A week or so ago, I opened my Jesus Calling devotional and read "Worship Me only. Whatever occupies your mind the most becomes your god...Break free from this bondage by affirming your trust in Me and refreshing yourself in My Presence...I rejoice when your mind turns toward Me. Guard your thoughts diligently; good thought-choices will keep you close to Me." I was convicted because I know that there are certain things and people in my life that approach idol status. I don't worship them in the traditional sense, but my mind and time are too often occupied by them. I've often thought that if I meditated on God's word with the same attention to detail that I put into writing or reading emails or Facebook statuses, I would be in a much better place.
The following Sunday, my pastor spoke on something that brought the "idol" thought back to the surface. He told us about a study in which participants were asked how much they agreed or disagreed with the statements "Life is fair" and "many of my friends have a better life than me". The participants then described their Facebook activity. After allowing for certain variables, the study found "the more hours people spent on Facebook, the stronger was their agreement that others were happier".
It was the age-old "grass is greener" issue ramped up by technology. Maybe you don't compare homes, cars or vacation destinations, but you've felt the sting of not being invited to the 'event' everyone's talking about, or no one ever acknowledges your posts or comments, leaving you feeling ostracized and alone. Sometimes Facebook is like high school all over again. For me, the problem stems from that feeling of worth I sometimes get when a lot of people "like" a witty status or funny comment I've posted.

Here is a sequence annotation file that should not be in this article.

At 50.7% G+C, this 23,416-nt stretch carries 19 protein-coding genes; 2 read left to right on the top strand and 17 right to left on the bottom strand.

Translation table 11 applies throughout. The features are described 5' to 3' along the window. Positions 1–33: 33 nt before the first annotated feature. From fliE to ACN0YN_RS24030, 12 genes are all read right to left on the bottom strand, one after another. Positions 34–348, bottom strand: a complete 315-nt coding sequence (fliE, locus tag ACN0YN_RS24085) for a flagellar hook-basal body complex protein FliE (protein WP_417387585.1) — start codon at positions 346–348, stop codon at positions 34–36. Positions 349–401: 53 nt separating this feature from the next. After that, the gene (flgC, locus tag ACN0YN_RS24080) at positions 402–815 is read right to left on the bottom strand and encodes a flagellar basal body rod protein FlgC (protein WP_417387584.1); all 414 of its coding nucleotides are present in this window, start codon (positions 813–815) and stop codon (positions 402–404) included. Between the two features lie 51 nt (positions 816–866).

I'm like Sally Field accepting the Oscar "You like me...right now, you like me!" It's not wrong to be encouraged, but if my self worth begins to come from a thumbs up on Facebook instead of from the God who created me and loves me whether or not I'm popular with my friends today...well then, I'm setting up an idol in my life.
Add to all these musings, the feeling that I was losing control over a particular issue. I have struggled with my weight for years, winning small skirmishes, but never the war. Slowly, eventually, it creeps back on. More than a year ago, I started losing again, working out, feeling a little better about myself when a series of things happened. Injuries, family issues, the holidays - there were many excuses for falling out of my good habits and back into old patterns. But the bottom line was, instead of turning to God to fill a void, heal a hurt, calm my nerves, I turned to food when I wasn't filling my time with idle game play and chit chat on the social network.
Then a week ago I had a very clear, very pressing thought. I needed to fast. I needed to spend an elongated time separating myself from things that were beginning to rob me of time spent with God, as well as robbing me of my health and well-being.
I wrote a Facebook status telling friends it was my intent to stay off the site for the month of February with the exception of a few brief moments to post any blogs I might be moved to write. It was immediately met with more than a dozen comments - from good luck, to I should join you, to you'll never make it - my sister's sweet words of encouragement!